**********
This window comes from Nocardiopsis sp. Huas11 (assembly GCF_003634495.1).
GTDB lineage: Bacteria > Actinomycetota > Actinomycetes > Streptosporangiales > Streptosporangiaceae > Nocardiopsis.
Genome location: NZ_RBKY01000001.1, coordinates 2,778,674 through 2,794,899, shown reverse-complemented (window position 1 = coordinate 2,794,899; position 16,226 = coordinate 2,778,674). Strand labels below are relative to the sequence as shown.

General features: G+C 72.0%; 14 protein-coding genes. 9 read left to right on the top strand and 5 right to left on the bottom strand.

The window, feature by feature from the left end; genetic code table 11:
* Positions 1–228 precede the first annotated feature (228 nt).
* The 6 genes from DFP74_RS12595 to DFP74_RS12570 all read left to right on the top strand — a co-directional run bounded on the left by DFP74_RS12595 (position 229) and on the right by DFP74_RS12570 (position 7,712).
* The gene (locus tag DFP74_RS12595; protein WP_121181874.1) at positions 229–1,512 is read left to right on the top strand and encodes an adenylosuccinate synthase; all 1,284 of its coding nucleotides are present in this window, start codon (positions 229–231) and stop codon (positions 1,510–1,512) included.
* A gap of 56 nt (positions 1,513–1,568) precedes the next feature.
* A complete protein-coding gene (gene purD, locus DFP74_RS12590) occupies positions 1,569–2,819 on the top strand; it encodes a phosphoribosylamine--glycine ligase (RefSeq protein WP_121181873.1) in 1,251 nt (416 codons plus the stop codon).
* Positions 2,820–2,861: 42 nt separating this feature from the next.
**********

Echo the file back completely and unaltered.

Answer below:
This window comes from Nocardiopsis sp. Huas11 (assembly GCF_003634495.1).
GTDB lineage: Bacteria > Actinomycetota > Actinomycetes > Streptosporangiales > Streptosporangiaceae > Nocardiopsis.
Genome location: NZ_RBKY01000001.1, coordinates 2,778,674 through 2,794,899, shown reverse-complemented (window position 1 = coordinate 2,794,899; position 16,226 = coordinate 2,778,674). Strand labels below are relative to the sequence as shown.

General features: G+C 72.0%; 14 protein-coding genes. 9 read left to right on the top strand and 5 right to left on the bottom strand.

The window, feature by feature from the left end; genetic code table 11:
* Positions 1–228 precede the first annotated feature (228 nt).
* The 6 genes from DFP74_RS12595 to DFP74_RS12570 all read left to right on the top strand — a co-directional run bounded on the left by DFP74_RS12595 (position 229) and on the right by DFP74_RS12570 (position 7,712).
* The gene (locus tag DFP74_RS12595; protein WP_121181874.1) at positions 229–1,512 is read left to right on the top strand and encodes an adenylosuccinate synthase; all 1,284 of its coding nucleotides are present in this window, start codon (positions 229–231) and stop codon (positions 1,510–1,512) included.
* A gap of 56 nt (positions 1,513–1,568) precedes the next feature.
* A complete protein-coding gene (gene purD, locus DFP74_RS12590) occupies positions 1,569–2,819 on the top strand; it encodes a phosphoribosylamine--glycine ligase (RefSeq protein WP_121181873.1) in 1,251 nt (416 codons plus the stop codon).
* Positions 2,820–2,861: 42 nt separating this feature from the next.